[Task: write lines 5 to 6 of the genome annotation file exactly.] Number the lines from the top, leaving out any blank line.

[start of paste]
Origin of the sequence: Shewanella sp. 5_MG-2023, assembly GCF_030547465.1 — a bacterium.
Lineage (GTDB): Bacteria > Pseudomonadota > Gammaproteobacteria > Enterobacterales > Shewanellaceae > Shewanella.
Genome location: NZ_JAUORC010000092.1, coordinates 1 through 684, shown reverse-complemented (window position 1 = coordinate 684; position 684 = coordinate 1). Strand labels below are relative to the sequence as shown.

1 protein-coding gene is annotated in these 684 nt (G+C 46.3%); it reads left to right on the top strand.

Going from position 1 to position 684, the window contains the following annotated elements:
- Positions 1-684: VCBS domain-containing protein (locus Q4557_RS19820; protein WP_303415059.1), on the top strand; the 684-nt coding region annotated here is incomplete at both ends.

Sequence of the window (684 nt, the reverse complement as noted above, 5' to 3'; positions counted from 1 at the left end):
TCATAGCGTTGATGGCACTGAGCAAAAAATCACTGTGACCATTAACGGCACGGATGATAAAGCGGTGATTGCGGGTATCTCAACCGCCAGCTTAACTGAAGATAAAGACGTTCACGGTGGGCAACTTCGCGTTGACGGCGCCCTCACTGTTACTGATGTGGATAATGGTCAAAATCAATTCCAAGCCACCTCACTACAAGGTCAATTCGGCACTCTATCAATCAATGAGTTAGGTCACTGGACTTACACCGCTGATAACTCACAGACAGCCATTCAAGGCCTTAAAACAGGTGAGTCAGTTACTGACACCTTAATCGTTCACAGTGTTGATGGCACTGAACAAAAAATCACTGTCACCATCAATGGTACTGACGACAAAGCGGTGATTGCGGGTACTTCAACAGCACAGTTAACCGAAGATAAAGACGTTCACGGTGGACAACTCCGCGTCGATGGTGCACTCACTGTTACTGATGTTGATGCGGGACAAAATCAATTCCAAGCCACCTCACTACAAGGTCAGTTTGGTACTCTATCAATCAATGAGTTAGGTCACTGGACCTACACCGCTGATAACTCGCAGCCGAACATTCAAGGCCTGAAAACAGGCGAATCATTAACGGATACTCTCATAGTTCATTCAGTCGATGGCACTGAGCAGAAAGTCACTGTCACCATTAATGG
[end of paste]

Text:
Going from position 1 to position 684, the window contains the following annotated elements:
- Positions 1-684: VCBS domain-containing protein (locus Q4557_RS19820; protein WP_303415059.1), on the top strand; the 684-nt coding region annotated here is incomplete at both ends.